Privilege license tax: uneven and unfair

June 21, 2013 

Privilege licenses were created to know who was doing business in a town, but over time local governments have transformed this tax into a huge revenue source.

There is much being written about the General Assembly’s efforts to reform North Carolina’s outdated tax system. This may be the single most difficult issue this session to find a workable solution, because no matter how you slice the pie someone is going to want a larger slice.

One of the provisions within the Senate plan is to eliminate local privilege license taxes by the year 2018. As stated in the article, privilege license taxes are annual fees that local governments levy on businesses for operating within city limits. Historically, these privilege licenses were created to know who was doing business in a town, but over time local governments have transformed this tax into a huge revenue source.

These taxes are not equitable and are not regulated. Many businesses pay little to nothing while others pay exorbitant amounts.

Essentially, a local government can change these taxes year to year to fill budget shortfalls or to fund new projects. This makes it very difficult for local businesses to consistently forecast their own budgets which can stall economic growth and hiring. Additionally the tax is specific to the location. Thus, a retailer who has more than one store and sells the same items at both stores must pay a privilege license tax for each store. What’s more, the amount of a privilege license tax can be set in various ways – a flat fee, a graduated scale based on population, or a percentage based on gross sales receipts - and each municipality sets its own structure. Several cities including Charlotte, Durham, Greensboro, Raleigh and Wilmington levy privilege license taxes on all retailers and set the amount of tax due based on their gross sales receipts.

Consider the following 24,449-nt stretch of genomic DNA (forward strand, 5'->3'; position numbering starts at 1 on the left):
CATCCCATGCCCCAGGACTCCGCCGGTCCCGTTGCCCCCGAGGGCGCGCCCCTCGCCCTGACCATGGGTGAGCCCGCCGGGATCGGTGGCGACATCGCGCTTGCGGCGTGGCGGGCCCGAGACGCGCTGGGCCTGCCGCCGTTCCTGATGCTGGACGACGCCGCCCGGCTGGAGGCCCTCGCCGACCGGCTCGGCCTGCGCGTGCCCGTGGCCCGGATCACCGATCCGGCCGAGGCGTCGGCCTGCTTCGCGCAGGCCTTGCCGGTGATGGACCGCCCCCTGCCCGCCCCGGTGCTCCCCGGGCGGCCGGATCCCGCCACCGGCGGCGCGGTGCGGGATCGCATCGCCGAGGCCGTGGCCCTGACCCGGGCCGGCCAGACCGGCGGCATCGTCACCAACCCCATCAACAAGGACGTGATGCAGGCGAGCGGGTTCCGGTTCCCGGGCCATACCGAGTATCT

In talking with our retail member companies over the years we have found that in some cases a retailer’s local privilege license tax exceeds tens of thousands of dollars.

What does this mean for businesses?

For example, in recent years there has been a huge swing in the privilege license tax amount that a small grocery store in Lenoir has been billed. This grocer’s tax went from $50 to $6,000 overnight, yet he sold no more groceries than he had the previous year. This is money he could have used toward payroll or to replace equipment.

Other towns like North Wilkesboro intentionally tailored the tax so it only hit a select number of retail businesses, and then brazenly used that money to renovate its downtown.

Another issue with the privilege license tax is that it has no relation to profit like income taxes and there is no relationship between the amount of tax and the amount of services received for that tax. The retail stores who pay the higher amount get no additional fire, police or trash services than those that pay $10 or $0 in privilege license taxes. Imagine if the same were true for property taxes in neighborhoods – some folks are asked to pay thousands of dollars, yet the neighbor down the street is billed only $10 or even $0. Do you think the folks living in those neighborhoods would be happy?

Reigning in local privilege license taxes has received bi-partisan support with legislators in both the House and the Senate. Senator Rucho's Tax Plan capped these taxes at $500 while Senators Clodfelter, Hartsell, Meredith and Jenkins’ tax reform plan completely repealed local privilege license taxes in 2014.

The retail businesses that are impacted by these archaic taxes and who employ 1 in 4 North Carolinians.These same retail businesses also pay property taxes and collect and remit sales tax for use by the state and local governments.

Retail businesses are open to paying their fair share, but they do not want to be a one-stop shop for local government budget gaps. Just as local governments want to be treated fairly so too do the businesses located within their city limits because without them, local governments and economies would truly suffer.

Andy Ellen is president and general counsel of the N.C. Retail Merchants Association.

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